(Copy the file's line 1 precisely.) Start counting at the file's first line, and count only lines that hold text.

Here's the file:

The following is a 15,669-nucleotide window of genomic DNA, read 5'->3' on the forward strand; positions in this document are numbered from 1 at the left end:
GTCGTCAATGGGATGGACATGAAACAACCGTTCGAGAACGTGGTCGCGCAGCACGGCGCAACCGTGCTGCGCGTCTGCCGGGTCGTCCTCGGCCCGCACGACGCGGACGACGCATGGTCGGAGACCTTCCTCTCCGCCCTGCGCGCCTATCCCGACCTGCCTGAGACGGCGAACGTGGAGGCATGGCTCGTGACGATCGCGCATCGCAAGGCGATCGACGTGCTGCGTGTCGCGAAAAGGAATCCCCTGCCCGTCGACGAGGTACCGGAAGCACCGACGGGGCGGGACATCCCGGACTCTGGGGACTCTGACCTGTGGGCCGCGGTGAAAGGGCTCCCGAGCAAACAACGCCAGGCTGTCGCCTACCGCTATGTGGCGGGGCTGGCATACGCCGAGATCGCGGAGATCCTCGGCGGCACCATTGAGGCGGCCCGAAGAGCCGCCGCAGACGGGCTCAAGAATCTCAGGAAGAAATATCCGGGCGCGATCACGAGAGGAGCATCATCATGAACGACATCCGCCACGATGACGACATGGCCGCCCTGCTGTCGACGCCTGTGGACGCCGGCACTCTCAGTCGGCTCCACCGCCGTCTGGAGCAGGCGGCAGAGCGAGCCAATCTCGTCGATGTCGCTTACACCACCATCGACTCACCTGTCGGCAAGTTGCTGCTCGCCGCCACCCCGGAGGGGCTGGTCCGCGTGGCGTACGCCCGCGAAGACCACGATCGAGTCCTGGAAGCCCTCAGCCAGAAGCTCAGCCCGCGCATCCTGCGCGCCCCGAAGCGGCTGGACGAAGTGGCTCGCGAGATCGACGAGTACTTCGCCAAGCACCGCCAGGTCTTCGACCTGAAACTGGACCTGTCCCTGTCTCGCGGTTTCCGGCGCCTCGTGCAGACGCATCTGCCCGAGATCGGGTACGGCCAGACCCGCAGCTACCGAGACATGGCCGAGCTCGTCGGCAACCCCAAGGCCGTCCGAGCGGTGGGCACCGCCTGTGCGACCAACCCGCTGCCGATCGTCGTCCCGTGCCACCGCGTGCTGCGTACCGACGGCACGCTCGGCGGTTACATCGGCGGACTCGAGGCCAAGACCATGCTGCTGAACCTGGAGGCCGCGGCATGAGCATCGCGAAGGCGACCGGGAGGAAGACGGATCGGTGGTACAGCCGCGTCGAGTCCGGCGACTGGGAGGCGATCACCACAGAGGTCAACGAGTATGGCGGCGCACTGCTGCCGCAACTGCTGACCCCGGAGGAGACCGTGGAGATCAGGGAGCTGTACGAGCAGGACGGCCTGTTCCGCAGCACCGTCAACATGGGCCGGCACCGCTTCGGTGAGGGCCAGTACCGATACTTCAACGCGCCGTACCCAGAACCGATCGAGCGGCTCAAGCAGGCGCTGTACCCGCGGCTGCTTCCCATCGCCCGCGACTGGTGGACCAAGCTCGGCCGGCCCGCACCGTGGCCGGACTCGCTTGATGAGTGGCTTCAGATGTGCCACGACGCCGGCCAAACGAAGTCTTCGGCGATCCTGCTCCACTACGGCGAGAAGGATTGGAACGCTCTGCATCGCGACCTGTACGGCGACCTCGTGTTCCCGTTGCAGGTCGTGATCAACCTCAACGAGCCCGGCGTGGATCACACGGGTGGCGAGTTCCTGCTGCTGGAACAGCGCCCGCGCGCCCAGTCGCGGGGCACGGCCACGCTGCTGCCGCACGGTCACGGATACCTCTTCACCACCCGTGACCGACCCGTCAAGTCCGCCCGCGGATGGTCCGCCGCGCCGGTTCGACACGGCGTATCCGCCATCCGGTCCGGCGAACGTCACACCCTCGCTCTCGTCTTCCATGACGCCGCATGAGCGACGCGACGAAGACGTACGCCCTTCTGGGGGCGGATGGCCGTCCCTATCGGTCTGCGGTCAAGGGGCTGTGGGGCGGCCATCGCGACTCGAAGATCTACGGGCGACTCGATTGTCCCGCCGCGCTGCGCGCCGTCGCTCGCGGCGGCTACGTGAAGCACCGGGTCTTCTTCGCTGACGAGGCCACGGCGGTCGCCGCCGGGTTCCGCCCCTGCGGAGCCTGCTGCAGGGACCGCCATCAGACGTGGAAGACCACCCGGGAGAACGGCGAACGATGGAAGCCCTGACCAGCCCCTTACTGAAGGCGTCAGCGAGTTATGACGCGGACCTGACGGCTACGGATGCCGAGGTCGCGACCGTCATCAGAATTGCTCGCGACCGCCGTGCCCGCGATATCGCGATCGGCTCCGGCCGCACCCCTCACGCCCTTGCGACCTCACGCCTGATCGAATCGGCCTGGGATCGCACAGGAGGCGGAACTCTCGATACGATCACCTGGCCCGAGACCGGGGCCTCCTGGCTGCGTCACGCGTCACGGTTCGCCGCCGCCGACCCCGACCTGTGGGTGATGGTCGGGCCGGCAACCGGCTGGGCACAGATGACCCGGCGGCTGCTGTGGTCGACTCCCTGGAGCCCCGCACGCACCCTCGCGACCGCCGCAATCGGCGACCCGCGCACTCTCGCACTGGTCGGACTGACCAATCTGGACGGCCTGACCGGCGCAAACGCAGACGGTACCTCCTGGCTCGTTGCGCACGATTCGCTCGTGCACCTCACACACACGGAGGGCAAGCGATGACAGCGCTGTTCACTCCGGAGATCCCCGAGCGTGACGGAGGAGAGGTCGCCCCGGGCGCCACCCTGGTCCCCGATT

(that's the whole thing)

The following is a 15,669-nucleotide window of genomic DNA, read 5'->3' on the forward strand; positions in this document are numbered from 1 at the left end: